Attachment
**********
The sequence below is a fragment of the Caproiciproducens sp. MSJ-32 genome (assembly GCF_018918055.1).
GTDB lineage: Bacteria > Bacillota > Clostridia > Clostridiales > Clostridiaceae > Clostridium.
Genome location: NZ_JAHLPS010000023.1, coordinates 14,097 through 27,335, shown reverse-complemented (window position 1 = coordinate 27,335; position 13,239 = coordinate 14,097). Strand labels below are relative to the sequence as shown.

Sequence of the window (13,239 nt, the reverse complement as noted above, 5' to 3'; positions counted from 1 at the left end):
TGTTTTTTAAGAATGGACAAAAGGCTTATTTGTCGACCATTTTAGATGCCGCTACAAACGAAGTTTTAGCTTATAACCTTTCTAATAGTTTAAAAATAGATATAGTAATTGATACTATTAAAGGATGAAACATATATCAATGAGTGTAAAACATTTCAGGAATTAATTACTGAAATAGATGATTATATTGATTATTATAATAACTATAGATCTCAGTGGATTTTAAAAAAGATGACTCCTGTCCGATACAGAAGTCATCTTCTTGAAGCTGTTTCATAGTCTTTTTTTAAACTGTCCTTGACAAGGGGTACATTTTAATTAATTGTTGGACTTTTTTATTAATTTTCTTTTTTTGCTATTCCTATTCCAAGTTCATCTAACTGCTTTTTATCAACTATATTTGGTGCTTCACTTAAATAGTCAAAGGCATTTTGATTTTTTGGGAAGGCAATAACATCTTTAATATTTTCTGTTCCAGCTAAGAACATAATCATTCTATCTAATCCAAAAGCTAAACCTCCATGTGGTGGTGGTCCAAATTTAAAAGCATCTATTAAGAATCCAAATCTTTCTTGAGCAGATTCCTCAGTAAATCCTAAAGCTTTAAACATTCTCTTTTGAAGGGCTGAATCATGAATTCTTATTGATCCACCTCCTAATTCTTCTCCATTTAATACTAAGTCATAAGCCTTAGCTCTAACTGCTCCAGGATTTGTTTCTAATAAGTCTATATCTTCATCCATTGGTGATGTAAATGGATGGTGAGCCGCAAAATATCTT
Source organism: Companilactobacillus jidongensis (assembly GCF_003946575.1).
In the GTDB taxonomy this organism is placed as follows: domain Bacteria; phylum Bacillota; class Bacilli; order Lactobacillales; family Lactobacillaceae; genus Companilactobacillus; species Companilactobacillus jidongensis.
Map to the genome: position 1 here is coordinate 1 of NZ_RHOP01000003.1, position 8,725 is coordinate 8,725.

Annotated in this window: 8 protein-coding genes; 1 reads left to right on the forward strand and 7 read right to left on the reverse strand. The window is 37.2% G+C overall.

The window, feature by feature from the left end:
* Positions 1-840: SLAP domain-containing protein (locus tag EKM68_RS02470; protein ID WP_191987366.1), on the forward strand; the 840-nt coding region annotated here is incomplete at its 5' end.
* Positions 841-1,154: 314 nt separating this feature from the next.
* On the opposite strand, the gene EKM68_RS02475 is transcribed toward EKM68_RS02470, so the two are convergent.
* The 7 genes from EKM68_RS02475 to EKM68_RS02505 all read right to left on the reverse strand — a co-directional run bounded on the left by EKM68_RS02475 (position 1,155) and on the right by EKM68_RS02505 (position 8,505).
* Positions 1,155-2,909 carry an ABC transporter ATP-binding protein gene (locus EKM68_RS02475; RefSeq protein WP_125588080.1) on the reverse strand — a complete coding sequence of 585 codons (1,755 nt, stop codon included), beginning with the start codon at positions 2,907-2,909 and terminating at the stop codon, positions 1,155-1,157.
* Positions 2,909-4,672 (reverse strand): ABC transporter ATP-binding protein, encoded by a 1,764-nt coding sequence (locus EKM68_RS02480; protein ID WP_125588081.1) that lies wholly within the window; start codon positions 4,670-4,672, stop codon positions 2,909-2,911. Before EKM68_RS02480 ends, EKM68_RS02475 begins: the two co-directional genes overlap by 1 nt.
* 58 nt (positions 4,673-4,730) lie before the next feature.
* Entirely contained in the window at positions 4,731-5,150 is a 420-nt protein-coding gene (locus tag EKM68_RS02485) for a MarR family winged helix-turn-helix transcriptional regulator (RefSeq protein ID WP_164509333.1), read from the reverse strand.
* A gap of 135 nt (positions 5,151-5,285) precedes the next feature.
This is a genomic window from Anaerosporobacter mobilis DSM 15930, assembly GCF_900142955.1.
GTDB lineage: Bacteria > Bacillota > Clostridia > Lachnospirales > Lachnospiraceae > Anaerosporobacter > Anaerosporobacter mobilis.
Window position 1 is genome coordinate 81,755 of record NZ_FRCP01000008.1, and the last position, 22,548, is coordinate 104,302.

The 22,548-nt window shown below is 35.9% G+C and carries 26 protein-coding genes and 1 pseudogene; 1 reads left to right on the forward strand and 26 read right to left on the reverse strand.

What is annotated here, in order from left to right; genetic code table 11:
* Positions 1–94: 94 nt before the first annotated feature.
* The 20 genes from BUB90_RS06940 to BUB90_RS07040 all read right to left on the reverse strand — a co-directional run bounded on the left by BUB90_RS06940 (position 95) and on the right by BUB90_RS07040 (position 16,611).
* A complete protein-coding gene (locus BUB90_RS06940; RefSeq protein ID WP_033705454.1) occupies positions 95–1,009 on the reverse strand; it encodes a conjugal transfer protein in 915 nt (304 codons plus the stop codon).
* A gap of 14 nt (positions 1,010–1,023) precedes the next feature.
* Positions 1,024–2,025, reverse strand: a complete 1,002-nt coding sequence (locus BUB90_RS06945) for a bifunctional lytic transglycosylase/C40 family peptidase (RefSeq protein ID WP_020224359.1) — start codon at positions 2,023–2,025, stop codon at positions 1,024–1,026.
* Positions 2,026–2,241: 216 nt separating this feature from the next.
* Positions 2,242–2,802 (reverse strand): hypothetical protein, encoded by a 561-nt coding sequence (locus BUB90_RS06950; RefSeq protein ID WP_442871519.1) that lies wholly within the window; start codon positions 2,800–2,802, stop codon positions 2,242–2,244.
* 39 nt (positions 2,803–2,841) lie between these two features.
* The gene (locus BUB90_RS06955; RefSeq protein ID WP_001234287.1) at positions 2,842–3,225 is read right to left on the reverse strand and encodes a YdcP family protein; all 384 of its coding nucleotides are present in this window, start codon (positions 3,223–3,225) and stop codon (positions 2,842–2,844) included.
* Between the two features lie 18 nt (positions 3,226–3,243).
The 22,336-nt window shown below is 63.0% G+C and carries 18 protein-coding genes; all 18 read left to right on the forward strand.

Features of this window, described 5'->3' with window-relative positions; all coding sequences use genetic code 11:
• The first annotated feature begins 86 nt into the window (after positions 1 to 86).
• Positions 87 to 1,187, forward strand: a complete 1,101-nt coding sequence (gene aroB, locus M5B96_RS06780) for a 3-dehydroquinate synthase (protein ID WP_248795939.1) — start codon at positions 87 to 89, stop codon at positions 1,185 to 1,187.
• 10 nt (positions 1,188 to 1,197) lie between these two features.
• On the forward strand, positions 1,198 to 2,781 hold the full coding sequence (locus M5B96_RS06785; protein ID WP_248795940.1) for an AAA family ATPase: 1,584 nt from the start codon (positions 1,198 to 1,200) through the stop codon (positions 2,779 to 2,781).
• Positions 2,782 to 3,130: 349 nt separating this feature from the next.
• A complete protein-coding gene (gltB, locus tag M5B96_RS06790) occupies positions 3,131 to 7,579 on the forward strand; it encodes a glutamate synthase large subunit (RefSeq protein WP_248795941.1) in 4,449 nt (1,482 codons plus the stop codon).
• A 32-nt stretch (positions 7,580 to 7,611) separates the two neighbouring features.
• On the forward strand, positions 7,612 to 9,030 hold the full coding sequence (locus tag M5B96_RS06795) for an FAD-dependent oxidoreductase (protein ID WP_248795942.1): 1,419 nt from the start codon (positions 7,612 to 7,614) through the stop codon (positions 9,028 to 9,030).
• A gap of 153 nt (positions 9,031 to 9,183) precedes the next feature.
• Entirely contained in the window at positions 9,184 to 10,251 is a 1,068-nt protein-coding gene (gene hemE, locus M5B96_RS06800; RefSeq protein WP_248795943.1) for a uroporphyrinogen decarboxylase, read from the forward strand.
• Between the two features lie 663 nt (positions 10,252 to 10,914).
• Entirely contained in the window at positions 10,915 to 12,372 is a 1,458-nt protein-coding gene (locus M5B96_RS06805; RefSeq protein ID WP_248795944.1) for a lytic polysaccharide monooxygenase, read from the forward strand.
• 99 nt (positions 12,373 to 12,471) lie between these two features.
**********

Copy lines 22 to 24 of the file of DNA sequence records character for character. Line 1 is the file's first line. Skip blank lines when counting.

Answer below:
Window position 1 is genome coordinate 81,755 of record NZ_FRCP01000008.1, and the last position, 22,548, is coordinate 104,302.

The 22,548-nt window shown below is 35.9% G+C and carries 26 protein-coding genes and 1 pseudogene; 1 reads left to right on the forward strand and 26 read right to left on the reverse strand.

What is annotated here, in order from left to right; genetic code table 11: